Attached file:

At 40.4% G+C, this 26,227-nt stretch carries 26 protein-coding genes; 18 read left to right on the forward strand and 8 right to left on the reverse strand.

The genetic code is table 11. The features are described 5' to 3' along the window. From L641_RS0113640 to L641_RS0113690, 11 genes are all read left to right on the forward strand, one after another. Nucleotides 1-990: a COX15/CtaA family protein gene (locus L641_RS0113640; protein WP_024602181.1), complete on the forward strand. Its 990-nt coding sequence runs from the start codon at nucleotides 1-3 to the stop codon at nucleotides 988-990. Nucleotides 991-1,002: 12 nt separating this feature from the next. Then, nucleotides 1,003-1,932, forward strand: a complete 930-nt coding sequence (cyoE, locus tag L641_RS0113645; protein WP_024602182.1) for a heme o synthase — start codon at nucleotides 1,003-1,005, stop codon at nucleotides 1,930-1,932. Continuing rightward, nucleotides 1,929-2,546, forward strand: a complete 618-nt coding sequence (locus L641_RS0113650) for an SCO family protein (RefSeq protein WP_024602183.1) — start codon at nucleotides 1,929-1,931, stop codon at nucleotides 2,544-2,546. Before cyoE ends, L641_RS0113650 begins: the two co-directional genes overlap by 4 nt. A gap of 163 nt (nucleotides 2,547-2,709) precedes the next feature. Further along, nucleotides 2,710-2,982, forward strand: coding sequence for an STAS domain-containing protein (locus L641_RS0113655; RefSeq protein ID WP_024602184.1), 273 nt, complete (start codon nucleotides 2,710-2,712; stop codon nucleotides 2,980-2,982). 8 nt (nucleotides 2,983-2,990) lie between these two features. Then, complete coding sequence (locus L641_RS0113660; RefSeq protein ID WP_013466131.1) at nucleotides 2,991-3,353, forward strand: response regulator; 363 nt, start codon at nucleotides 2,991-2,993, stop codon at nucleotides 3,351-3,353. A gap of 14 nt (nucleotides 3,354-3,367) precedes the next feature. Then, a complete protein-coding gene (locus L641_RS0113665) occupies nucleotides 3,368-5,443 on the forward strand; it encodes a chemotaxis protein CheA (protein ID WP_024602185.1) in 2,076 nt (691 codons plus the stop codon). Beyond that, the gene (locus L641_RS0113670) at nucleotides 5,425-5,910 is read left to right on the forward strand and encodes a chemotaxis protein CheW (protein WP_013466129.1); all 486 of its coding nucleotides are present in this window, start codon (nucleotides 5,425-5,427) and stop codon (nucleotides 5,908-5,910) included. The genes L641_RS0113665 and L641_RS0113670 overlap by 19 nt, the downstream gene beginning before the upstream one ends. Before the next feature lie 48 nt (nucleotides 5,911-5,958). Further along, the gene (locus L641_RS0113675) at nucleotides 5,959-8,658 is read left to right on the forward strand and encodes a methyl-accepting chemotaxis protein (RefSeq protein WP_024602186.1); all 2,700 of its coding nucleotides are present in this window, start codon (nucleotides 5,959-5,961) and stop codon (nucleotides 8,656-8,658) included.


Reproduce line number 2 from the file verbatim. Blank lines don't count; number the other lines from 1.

The genetic code is table 11. The features are described 5' to 3' along the window. From L641_RS0113640 to L641_RS0113690, 11 genes are all read left to right on the forward strand, one after another. Nucleotides 1-990: a COX15/CtaA family protein gene (locus L641_RS0113640; protein WP_024602181.1), complete on the forward strand. Its 990-nt coding sequence runs from the start codon at nucleotides 1-3 to the stop codon at nucleotides 988-990. Nucleotides 991-1,002: 12 nt separating this feature from the next. Then, nucleotides 1,003-1,932, forward strand: a complete 930-nt coding sequence (cyoE, locus tag L641_RS0113645; protein WP_024602182.1) for a heme o synthase — start codon at nucleotides 1,003-1,005, stop codon at nucleotides 1,930-1,932. Continuing rightward, nucleotides 1,929-2,546, forward strand: a complete 618-nt coding sequence (locus L641_RS0113650) for an SCO family protein (RefSeq protein WP_024602183.1) — start codon at nucleotides 1,929-1,931, stop codon at nucleotides 2,544-2,546. Before cyoE ends, L641_RS0113650 begins: the two co-directional genes overlap by 4 nt. A gap of 163 nt (nucleotides 2,547-2,709) precedes the next feature. Further along, nucleotides 2,710-2,982, forward strand: coding sequence for an STAS domain-containing protein (locus L641_RS0113655; RefSeq protein ID WP_024602184.1), 273 nt, complete (start codon nucleotides 2,710-2,712; stop codon nucleotides 2,980-2,982). 8 nt (nucleotides 2,983-2,990) lie between these two features. Then, complete coding sequence (locus L641_RS0113660; RefSeq protein ID WP_013466131.1) at nucleotides 2,991-3,353, forward strand: response regulator; 363 nt, start codon at nucleotides 2,991-2,993, stop codon at nucleotides 3,351-3,353. A gap of 14 nt (nucleotides 3,354-3,367) precedes the next feature. Then, a complete protein-coding gene (locus L641_RS0113665) occupies nucleotides 3,368-5,443 on the forward strand; it encodes a chemotaxis protein CheA (protein ID WP_024602185.1) in 2,076 nt (691 codons plus the stop codon). Beyond that, the gene (locus L641_RS0113670) at nucleotides 5,425-5,910 is read left to right on the forward strand and encodes a chemotaxis protein CheW (protein WP_013466129.1); all 486 of its coding nucleotides are present in this window, start codon (nucleotides 5,425-5,427) and stop codon (nucleotides 5,908-5,910) included. The genes L641_RS0113665 and L641_RS0113670 overlap by 19 nt, the downstream gene beginning before the upstream one ends. Before the next feature lie 48 nt (nucleotides 5,911-5,958). Further along, the gene (locus L641_RS0113675) at nucleotides 5,959-8,658 is read left to right on the forward strand and encodes a methyl-accepting chemotaxis protein (RefSeq protein WP_024602186.1); all 2,700 of its coding nucleotides are present in this window, start codon (nucleotides 5,959-5,961) and stop codon (nucleotides 8,656-8,658) included.